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This content will become publicly available on April 21, 2018

Title: Extreme-value statistics reveal rare failure-critical defects in additive manufacturing

Additive manufacturing enables the rapid, cost effective production of large populations of material test coupons such as tensile bars. By adopting streamlined test methods including ‘drop-in’ grips and non-contact extensometry, testing these large populations becomes more efficient. Unlike hardness tests, the tensile test provides a direct measure of yield strength, flow properties, and ductility, which can be directly incorporated into solid mechanics simulations. In the present work, over 1000 nominally identical tensile tests were used to explore the effect of process variability on the mechanical property distributions of a precipitation hardened stainless steel, 17-4PH, produced by a laser powder bed fusion process, also known as direct metal laser sintering. With this large dataset, rare defects are revealed that affect only ~2% of the population, stemming from a single build lot of material. Lastly, the rare defects caused a substantial loss in ductility and were associated with an interconnected network of porosity.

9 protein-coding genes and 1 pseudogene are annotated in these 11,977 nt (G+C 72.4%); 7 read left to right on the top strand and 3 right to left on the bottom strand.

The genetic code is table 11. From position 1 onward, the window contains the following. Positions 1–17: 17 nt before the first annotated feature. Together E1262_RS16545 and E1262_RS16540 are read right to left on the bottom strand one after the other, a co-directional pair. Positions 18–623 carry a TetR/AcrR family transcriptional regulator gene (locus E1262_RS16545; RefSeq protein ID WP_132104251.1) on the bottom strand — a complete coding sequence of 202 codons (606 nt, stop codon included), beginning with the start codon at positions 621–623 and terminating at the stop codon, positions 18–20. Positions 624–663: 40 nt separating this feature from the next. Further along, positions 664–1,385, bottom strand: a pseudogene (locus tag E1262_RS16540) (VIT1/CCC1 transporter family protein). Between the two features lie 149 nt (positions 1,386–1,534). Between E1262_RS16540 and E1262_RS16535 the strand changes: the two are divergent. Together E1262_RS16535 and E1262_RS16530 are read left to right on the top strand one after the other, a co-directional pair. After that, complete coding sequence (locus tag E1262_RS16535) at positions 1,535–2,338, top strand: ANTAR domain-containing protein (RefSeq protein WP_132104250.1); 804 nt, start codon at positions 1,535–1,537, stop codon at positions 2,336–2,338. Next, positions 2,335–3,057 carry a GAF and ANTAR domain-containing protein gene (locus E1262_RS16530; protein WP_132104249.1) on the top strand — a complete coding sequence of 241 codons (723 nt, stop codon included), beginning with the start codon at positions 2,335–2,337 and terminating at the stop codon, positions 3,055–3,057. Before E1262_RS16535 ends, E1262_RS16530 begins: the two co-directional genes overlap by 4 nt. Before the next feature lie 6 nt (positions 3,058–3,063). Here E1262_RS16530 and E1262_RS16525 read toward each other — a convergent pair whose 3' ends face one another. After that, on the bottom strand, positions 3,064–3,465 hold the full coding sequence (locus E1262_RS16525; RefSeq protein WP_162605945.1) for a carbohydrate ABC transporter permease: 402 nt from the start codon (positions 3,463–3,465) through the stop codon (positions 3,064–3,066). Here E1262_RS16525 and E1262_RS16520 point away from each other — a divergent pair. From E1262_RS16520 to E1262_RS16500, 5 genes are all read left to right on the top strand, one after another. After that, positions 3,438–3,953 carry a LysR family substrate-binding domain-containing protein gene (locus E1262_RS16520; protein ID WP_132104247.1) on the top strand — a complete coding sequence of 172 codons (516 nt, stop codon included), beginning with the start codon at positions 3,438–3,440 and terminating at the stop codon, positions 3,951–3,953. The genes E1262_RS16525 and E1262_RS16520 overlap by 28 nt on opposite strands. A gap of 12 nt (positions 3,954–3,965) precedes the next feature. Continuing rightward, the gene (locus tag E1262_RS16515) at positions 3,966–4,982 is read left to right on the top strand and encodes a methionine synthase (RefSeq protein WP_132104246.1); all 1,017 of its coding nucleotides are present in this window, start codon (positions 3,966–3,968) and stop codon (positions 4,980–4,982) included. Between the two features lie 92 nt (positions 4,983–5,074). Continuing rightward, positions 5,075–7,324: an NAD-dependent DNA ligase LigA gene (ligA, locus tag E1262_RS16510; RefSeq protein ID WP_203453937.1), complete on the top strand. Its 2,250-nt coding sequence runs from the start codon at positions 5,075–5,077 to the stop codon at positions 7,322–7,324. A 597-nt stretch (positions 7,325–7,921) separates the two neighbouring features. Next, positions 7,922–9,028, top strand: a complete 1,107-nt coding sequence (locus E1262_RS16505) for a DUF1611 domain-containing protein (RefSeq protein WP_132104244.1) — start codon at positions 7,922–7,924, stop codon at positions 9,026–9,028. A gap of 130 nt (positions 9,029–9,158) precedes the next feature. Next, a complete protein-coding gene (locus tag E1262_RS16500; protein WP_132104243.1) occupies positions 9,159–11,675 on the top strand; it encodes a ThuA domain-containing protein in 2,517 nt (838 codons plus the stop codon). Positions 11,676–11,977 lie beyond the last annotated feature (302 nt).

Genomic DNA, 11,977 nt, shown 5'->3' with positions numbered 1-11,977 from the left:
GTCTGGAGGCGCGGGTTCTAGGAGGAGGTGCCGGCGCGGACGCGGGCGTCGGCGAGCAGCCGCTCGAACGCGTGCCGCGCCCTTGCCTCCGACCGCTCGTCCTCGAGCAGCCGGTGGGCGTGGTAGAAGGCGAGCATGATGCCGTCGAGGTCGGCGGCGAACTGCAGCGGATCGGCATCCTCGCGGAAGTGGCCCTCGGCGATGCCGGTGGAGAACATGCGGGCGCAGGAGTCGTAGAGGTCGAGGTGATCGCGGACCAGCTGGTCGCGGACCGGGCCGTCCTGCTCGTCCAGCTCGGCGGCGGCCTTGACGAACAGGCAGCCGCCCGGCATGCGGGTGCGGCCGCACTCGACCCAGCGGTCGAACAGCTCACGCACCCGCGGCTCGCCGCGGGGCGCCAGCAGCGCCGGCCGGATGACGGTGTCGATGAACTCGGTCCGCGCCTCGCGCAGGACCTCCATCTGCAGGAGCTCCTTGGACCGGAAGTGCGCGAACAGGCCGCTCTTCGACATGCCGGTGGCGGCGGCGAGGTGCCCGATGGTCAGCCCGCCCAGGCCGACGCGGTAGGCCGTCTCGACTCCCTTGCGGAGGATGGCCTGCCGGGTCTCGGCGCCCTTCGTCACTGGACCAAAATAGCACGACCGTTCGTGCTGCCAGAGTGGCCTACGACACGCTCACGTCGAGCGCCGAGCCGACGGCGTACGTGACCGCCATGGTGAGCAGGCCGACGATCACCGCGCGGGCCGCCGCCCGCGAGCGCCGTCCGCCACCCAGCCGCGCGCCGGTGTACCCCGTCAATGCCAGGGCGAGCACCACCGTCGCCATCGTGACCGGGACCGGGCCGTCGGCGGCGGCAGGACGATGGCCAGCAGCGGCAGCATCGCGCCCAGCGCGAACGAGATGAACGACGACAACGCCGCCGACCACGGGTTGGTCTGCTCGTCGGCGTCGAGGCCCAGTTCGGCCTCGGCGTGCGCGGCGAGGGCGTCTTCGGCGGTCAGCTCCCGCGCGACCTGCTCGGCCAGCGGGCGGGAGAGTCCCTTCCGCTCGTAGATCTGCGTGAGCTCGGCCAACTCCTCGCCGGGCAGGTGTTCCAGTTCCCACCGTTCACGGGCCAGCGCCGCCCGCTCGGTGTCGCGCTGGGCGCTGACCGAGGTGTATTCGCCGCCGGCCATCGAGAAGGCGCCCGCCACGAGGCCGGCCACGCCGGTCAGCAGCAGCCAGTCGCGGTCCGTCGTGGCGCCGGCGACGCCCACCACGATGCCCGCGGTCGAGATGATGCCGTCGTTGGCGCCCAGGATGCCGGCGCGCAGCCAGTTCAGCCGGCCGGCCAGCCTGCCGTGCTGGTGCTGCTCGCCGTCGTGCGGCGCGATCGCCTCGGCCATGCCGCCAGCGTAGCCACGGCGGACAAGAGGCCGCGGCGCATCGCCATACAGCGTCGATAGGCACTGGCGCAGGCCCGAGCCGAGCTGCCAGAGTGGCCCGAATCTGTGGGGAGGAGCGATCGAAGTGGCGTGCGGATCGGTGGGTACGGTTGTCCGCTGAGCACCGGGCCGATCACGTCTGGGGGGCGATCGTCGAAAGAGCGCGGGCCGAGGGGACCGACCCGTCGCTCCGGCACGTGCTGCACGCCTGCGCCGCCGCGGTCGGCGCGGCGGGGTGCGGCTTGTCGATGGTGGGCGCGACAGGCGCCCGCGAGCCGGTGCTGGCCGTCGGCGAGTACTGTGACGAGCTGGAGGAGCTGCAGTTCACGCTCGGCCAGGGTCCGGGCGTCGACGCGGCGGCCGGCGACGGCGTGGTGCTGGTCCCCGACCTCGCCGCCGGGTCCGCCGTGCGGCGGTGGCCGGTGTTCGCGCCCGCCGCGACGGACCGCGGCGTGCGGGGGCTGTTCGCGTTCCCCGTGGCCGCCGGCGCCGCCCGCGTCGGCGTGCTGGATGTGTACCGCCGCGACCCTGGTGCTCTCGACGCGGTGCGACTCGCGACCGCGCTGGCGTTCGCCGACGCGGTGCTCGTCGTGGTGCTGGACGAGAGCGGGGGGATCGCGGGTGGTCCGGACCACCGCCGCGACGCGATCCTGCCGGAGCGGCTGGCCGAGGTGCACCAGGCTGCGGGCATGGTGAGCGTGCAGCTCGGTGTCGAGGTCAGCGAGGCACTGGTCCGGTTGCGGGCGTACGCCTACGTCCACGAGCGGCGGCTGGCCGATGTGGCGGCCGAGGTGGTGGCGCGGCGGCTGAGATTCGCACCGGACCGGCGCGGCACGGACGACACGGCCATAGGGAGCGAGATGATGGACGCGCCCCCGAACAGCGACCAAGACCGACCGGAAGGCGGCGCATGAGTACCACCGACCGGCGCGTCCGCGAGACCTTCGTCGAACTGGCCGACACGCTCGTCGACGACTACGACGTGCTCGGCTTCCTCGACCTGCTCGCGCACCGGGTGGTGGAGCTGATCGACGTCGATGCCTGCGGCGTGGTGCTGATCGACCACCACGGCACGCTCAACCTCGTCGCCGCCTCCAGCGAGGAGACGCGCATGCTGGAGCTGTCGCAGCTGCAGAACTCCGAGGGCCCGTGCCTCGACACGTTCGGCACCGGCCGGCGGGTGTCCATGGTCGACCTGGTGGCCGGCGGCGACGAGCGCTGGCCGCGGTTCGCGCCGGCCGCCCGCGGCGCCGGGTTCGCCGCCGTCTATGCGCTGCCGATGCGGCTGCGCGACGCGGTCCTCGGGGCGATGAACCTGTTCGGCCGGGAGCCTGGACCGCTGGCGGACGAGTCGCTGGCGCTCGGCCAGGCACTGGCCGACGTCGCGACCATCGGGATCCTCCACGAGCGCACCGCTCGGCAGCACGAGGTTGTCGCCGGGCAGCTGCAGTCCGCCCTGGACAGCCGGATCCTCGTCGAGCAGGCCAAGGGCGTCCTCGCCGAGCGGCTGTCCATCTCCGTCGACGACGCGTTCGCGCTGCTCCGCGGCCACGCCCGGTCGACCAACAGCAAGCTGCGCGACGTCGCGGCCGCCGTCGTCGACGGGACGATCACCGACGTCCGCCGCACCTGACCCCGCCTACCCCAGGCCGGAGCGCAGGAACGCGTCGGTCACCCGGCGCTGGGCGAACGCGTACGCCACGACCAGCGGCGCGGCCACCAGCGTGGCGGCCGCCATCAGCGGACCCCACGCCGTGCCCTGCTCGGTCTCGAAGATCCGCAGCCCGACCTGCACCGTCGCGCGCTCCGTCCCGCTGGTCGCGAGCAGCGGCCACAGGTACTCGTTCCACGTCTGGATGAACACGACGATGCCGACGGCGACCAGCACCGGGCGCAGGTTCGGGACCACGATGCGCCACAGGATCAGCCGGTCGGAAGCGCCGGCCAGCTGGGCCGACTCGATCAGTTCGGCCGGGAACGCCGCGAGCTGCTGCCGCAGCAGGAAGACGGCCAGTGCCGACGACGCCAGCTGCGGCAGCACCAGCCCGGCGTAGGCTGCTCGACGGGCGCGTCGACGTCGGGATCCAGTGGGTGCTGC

[1] ;  [1] ;  [1] ;  [1] ;  [1] ;  [1] ;  [2]
  1. Sandia National Lab. (SNL-NM), Albuquerque, NM (United States)
  2. Univ. of New Mexico, Albuquerque, NM (United States)
Publication Date:
Report Number(s):
Journal ID: ISSN 1438-1656; 650654
Grant/Contract Number:
Accepted Manuscript
Journal Name:
Advanced Engineering Materials
Additional Journal Information:
Journal Volume: 19; Journal Issue: 8; Journal ID: ISSN 1438-1656
Research Org:
Sandia National Lab. (SNL-NM), Albuquerque, NM (United States)
Sponsoring Org:
USDOE National Nuclear Security Administration (NNSA)
Country of Publication:
United States
36 MATERIALS SCIENCE; additive manufacturing; power bed fusion; deformation; tensile; statistics
OSTI Identifier: